Solving the Problems

Our craving for excitement and all types of candy—the taste, the sound, the lifestyle—can cause us to choose short-term pleasure at the cost of our greater livelihood. We all face the same periodic dilemma: we crave something in the short term that will not benefit us much in the long term. In the face of that dilemma, sometimes we choose short-term benefits; other times we choose long-term benefits.

We all have moments of strength and weakness, and we all need rest, relief from toil, and some indulgence at times. But what makes the difference for each of us individually and then in mass, is whether we have come to believe that our greater fulfillment might eventually be found in the candy. Once we collectively adopt this belief, we start giving up whole aspects of our potential for one temporary pleasure or impulse after another. In contrast, when we know our happiness doesn’t really dwell inside the candy, then we use our energies to work toward a better future.

If we want to turn the corner and make progress with the problems that are growing before us, we will also need to challenge our attitude about the value of being right. We will need to shift our priority away from being right, and toward getting it right. We will need to observe attentively, instead of cherry picking the information that complements our own point of view. We will need to pay attention to new information and research findings that defy our expectations.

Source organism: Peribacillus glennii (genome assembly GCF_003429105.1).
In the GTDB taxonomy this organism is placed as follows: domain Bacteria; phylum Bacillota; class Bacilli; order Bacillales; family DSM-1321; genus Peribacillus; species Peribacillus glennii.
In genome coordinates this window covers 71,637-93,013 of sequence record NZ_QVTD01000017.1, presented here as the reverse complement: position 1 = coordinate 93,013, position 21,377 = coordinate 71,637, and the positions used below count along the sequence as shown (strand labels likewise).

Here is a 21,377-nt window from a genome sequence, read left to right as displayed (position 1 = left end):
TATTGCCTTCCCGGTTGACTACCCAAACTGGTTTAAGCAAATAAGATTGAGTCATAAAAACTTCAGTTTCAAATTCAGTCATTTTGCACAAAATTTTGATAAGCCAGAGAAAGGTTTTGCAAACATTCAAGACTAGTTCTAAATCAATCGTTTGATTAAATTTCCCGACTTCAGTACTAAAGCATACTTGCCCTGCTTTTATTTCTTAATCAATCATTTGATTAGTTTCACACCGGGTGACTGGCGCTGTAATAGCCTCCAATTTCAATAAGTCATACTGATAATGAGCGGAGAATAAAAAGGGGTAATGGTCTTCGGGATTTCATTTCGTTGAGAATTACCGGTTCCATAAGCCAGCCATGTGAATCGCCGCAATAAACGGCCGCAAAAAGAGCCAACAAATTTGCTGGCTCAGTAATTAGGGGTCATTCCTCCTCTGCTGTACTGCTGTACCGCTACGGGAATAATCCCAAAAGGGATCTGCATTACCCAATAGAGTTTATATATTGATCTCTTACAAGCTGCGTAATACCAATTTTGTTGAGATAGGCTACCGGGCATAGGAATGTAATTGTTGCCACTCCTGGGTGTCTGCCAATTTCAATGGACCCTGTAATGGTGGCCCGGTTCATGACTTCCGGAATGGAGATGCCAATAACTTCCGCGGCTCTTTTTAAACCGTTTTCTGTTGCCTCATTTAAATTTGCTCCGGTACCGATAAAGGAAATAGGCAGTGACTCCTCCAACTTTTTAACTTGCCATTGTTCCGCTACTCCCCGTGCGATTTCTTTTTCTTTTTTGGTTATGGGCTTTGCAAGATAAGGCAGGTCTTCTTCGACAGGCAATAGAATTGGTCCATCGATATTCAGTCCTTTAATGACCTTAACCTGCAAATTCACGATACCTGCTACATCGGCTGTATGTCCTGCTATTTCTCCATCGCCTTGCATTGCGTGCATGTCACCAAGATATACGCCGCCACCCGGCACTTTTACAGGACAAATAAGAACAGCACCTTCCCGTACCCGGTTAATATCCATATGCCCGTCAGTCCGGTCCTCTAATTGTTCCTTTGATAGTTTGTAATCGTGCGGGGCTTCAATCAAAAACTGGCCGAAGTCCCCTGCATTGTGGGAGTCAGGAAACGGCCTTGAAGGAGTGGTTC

We will need to question the groups and organizations that make us comfortable, and that we normally agree with based upon our political leaning, our race, education level, religion, personal preferences, etc. We will need to stop making kneejerk assumptions about how everything works. This means asking hard questions. It means questioning information that is convenient and comfortable. It means continuing to inquire until we have arrived at something solid.

And finally, to address the problems at hand we will have to become better at understanding how things work, and predicting whether specific choices will lead to outcomes we want. This will require some creativity, and is the focus of the remainder of this book. From the personal to the national, the changes we will need to make may be difficult. They may be frightening. On the other hand, if you look at where things are headed now, where do you think we’ll end up if we don’t make some fundamental changes? Plus, is there anything more worthwhile than creating a much better future for yourself, your family, and your nation?

Next we begin to look very fundamentally at how things work.